New viewing behaviours and audience targeting strategies for 2023
By our News Team | 2022
Video-on-demand (VOD) models predicted to mark a new chapter for the global TV and video market in the year ahead.
As an international cost-of-living crisis reshapes business reality, marketing data and analytics company Kantar this week unveiled its ‘Media Trends and Predictions 2023’, an annual forecast for how the media landscape will evolve in the year ahead.
The insights aim to help media companies and brands navigate 2023 and plan for the future. Focusing on new video-on-demand (VOD) models, soaring costs, data usage and new technologies, Kantar’s experts predict:
Photo by August de Richelieu from Pexels
- VOD embraces appointment TV strategies – Marking a new chapter for the TV and video market, the winners in the platform wars will deploy hybrid strategies balancing VOD and linear content. Broadcasters are adopting aspects of VOD strategy that fit their positioning whilst preserving their points of difference, and VOD platforms are adopting concepts like ‘appointment TV’ and curated content discovery. The market will shift away from all-at-once release strategies and box-set bingeing for new content in order to maximise revenues.
- Ad-supported models answer to inflation worries – US data shows that market penetration for ad-based video-on-demand (AVOD) grew from 20% in Q2 21 to 23% by Q2 22. Kantar’s Media Reactions 2022 study shows consumers are more accepting of advertising, as rising costs are making ad-funded content more palatable. The timing is right to introduce ad-funded tiers to limit price-sensitive churn. However, ad-models risk creating two types of viewers: those with less disposable income who become over-targeted by ads, and those with more disposable income who are more attractive to advertisers, but are harder to reach.
- Contextualise or fail – Marketers must prepare for a post-cookie landscape by experimenting with proxy-based targeting systems and contextual advertising. Targeting within closed ecosystems, in which consented first-party data is available, will still be possible. However, wider cross-platform targeting has hit the barrier of consumer privacy. There will be incremental improvement in the coming years, but the hyper-targeted ecosystem the internet once promised looks increasingly unviable and initial assumptions about the granularity of targeting outside closed ecosystems may have to be reappraised.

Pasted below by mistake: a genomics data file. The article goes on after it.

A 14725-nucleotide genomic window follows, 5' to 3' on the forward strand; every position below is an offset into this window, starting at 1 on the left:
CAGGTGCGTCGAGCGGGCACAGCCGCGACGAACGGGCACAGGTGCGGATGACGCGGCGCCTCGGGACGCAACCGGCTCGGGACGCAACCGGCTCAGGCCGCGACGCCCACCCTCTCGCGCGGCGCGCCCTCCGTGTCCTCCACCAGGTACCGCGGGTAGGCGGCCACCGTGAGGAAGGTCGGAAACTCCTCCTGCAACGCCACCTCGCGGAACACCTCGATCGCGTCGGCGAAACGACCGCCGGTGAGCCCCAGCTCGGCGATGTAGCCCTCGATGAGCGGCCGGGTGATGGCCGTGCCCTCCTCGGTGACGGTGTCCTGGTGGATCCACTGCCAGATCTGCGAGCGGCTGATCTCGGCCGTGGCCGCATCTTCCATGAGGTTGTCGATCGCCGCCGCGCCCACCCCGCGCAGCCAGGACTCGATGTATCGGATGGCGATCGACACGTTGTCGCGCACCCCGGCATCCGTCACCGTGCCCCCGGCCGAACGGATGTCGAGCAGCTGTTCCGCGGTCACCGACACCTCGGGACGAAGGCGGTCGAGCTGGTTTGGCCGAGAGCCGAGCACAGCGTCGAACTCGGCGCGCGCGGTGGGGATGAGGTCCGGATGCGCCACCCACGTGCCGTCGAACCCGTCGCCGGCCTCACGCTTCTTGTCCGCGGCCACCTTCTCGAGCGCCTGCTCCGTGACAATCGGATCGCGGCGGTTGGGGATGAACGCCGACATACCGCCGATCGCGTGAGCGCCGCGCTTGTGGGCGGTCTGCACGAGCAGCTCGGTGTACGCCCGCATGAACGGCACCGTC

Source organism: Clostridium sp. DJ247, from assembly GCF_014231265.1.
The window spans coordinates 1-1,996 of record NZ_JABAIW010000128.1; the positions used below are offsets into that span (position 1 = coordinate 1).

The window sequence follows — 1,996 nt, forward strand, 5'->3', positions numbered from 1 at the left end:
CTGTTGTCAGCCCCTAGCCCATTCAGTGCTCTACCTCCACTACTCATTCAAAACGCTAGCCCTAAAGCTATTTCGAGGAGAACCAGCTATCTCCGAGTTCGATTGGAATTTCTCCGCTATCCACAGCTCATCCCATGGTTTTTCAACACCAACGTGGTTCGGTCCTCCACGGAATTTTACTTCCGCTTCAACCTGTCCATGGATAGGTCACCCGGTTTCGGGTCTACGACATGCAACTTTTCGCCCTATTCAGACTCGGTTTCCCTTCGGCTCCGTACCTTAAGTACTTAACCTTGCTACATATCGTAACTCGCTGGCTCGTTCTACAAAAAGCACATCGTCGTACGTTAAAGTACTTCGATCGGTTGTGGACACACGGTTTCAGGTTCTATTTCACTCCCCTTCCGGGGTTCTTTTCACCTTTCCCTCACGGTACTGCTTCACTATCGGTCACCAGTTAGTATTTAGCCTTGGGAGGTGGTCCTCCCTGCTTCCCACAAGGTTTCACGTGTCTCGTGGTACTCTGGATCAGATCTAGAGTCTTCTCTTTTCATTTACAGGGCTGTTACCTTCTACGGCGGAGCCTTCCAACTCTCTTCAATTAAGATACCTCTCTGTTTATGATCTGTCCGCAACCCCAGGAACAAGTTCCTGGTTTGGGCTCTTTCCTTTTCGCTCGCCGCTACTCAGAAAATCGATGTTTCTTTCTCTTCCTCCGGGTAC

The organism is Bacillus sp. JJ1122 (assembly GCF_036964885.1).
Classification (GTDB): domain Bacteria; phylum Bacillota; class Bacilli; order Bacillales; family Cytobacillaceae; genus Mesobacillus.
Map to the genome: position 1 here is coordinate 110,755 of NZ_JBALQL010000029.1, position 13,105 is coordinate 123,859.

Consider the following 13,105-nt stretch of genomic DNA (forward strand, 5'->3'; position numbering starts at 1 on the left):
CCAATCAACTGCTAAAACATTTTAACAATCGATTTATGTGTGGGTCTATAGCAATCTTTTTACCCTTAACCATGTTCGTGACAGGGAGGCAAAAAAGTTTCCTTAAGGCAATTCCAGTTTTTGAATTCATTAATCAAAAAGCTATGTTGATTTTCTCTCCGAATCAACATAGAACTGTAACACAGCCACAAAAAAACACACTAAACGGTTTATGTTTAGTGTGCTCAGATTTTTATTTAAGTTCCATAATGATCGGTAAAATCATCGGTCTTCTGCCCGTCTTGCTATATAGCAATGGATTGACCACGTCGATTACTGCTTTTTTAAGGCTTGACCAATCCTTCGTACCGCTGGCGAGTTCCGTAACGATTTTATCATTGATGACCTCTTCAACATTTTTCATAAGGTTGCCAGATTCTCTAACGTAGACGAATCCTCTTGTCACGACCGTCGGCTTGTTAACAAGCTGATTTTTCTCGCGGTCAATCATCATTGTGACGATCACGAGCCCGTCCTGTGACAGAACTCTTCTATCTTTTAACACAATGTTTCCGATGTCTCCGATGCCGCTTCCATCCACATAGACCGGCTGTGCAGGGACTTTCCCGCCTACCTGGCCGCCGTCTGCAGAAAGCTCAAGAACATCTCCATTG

- Media companies need to respond to advertisers’ (and consumers’) Net Zero ambitions – Reducing the carbon impact of media and advertising to net zero is the business challenge of our time and a greater opportunity. Next year needs to be a year of sustainable innovation – whether that’s brands offering green products and services, media owners offering more energy-efficient services, or agencies rethinking how their planning, buying and production strategies are impacting the climate. For example, Paris-based content strategy agency Media Figaro has launched a partnership with French start-up Vidmizer to reduce the weight of video campaigns in a bid to use less energy. With up to 80% reductions in carbon reported, it’s a good example of how technological partnerships can reduce energy expenditure.
“We foresee a year full of challenge and opportunity for the media industry. As global price rises impact consumer spend and advertising, campaign planning could be optimised through improved data application, making budgets go further,” said John McCarthy, Strategic Content Director for the Media Division at Kantar.
“From post-cookie solutions to better campaign planning, data is our fuel – but its usage is changing. The future will continue to deliver a host of new technologies, each brimming with potential. It’s important not to get lost in the hype”.